and perhaps also on a similar note:
With Dr Carole Hooven...
With David Geary...
Can you remember the last time you were dreaming of buying a new car, getting a promotion at work, moving into a nicer house or finding a partner to share life with? Do you remember fantasizing about how happy you would be if you attained those things? If you finally did attain one of those things, you may have found that the “happiness boost” didn’t last that long or wasn’t as intense as you’d imagined. Most of us have gone through this cycle. The hedonic treadmill, also known as hedonic adaptation, is a theory positing that people repeatedly return to their baseline level of happiness, regardless of what happens to them.
I think that happiness is best defined as the feeling of making progress towards your goals, not achieving them but making progress towards them. This means having some well thought out goals, e.g. building health and fitness, building better social relationships, setting specific challenges and living by a set of values (integrity, authenticity, respect and compassion for others and yourself, excellence and commitment, courage, personal responsibility, optimism and gratitude).
Recently I've heard/read about a mental framework called "Regret minimisation". With regret minimisation you ask yourself, "would my future self in x minutes/days/weeks/months/years regret doing this or regret not doing this?", and based on this you do what would be preferrable for your future self.
An short term example might be if you are considering eating a sugary snack, you ask yourself, "Would my future self in 15 minutes regret this?". If the answer is yes, then you do not eat it, if the answer is no, then you do eat it. Or if you are sitting on the sofa, and consider should you continue to scroll through various apps on your phone or should you get up and practise xyz. You ask yourself "Which option would my future self in 1 week prefer?" and go with that.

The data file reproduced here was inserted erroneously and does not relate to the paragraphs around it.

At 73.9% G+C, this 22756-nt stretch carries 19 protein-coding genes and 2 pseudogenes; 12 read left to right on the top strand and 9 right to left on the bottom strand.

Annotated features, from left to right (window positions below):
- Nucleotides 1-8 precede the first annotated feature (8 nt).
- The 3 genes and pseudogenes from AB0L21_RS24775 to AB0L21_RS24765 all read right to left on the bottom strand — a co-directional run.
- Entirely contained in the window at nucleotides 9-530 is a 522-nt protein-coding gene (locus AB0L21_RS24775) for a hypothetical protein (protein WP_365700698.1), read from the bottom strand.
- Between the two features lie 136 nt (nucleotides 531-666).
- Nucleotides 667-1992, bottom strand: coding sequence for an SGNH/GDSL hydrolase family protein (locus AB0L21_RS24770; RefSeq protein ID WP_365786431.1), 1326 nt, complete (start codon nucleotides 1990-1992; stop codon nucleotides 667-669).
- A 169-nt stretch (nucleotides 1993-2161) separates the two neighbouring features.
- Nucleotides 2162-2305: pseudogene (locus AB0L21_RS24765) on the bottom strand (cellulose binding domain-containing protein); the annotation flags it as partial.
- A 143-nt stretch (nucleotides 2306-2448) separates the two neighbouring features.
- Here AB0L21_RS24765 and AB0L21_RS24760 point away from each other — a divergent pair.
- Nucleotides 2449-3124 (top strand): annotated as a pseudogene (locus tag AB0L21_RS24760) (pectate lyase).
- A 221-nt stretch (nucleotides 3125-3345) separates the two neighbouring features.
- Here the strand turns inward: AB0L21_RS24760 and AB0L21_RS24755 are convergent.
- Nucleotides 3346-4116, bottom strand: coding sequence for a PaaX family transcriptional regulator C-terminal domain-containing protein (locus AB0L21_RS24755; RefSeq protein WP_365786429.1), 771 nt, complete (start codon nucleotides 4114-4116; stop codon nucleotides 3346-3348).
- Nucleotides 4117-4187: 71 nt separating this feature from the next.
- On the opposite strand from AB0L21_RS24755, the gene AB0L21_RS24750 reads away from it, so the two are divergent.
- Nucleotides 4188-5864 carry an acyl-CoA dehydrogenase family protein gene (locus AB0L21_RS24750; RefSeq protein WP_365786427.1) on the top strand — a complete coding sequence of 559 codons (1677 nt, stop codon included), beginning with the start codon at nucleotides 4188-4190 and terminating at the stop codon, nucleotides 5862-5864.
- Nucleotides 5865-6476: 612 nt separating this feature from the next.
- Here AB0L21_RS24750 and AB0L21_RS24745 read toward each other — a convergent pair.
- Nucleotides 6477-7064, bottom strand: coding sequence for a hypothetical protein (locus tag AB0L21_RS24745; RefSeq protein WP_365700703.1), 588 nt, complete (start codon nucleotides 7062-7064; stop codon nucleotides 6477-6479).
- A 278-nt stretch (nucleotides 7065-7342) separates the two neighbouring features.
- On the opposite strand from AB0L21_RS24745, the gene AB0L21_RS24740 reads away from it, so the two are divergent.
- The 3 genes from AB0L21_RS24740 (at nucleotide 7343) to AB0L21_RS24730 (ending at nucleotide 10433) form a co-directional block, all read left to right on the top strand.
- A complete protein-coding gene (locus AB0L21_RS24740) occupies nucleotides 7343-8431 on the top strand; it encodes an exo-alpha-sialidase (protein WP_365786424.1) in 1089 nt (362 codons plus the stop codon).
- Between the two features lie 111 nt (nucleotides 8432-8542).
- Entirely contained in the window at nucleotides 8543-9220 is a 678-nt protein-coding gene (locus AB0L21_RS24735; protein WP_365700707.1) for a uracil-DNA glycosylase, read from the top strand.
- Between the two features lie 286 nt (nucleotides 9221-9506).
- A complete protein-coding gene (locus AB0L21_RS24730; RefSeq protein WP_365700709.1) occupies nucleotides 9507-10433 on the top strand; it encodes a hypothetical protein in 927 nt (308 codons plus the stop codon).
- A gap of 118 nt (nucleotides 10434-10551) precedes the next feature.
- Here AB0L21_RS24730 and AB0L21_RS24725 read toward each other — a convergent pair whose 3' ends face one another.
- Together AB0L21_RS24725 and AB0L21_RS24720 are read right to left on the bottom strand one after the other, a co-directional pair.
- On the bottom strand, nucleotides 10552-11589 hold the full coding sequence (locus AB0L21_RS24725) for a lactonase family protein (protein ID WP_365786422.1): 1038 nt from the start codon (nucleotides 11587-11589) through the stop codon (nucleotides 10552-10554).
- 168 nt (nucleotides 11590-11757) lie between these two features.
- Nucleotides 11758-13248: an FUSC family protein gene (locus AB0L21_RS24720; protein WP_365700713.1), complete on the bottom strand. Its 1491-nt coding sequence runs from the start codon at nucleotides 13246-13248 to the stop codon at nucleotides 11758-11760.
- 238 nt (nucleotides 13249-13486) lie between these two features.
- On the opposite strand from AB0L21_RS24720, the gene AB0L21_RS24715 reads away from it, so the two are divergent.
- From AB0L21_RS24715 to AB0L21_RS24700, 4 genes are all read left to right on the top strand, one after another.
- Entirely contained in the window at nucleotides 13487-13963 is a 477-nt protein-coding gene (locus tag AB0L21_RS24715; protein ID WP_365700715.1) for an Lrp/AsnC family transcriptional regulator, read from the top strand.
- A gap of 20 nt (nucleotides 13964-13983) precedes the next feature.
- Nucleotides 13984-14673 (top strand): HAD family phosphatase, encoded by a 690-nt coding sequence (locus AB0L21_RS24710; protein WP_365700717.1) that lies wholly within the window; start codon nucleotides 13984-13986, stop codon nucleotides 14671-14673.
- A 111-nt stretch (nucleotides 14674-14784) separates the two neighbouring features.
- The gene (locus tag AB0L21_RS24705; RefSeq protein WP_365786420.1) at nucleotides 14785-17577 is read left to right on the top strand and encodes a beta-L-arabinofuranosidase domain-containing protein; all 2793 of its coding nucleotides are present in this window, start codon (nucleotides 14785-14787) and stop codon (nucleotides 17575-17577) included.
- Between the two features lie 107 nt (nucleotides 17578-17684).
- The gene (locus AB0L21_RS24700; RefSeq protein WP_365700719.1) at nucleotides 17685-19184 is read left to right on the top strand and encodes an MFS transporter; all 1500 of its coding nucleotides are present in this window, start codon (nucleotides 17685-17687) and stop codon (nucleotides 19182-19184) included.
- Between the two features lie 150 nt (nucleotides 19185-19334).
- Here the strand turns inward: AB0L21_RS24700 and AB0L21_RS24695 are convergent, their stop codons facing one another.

Typically, our current self is more likely to pick an option that is more comfortable in the moment, implicitly delaying anything that is immediately uncomfortable to our future self. However, the option that would optimise happiness and comfort for your future self is typically the one that is more uncomfortable in the moment, and thus less appealing to your current self. Thus it is better to think through what your future self wants in any scenario and go with that.
I prefer to think of this as optimising for your self rather than minimising the regret of your future self.
A very interesting podcast from Tim Ferris with Dr Christopher M. Palmer, on how a ketogenic diet could help positively with depression, anxiety and other mental disorders.
Also a similar conversation with Andrew Huberman.
As a disclaimer, I am not a strong advocate of ketogenic diets but strongly believe in eating less processed foods which does generally mean less processed carbs and less carbs in general, as there is only so much fruit, vegetables and salad one can eat 😊.
I really liked the second and third points in this podcast on the effect of using hands and dopamine sparking words in meetings and presentations:
One of my favourite quotes from Rocky Balboa is one that deals with resilience and responding positively to failure:
Let me tell you something you already know.
The world ain't all sunshine and rainbows.
It's a very mean and nasty place and I don't care how tough you are, it will beat you to your knees and keep you there permanently if you let it.
You, me, or nobody is gonna hit as hard as life.
But it ain't about how hard ya hit.
It's about how hard you can get hit and keep moving forward.
How much you can take and keep moving forward.
That's how winning is done!
In a fixed mindset people believe that their intelligence is fixed and static. Those who adopt a fixed mindset are more likely to:
In a growth mindset people believe that intelligence and talents can be improved through effort and learning. Those who adopt a growth mindset are more likely to: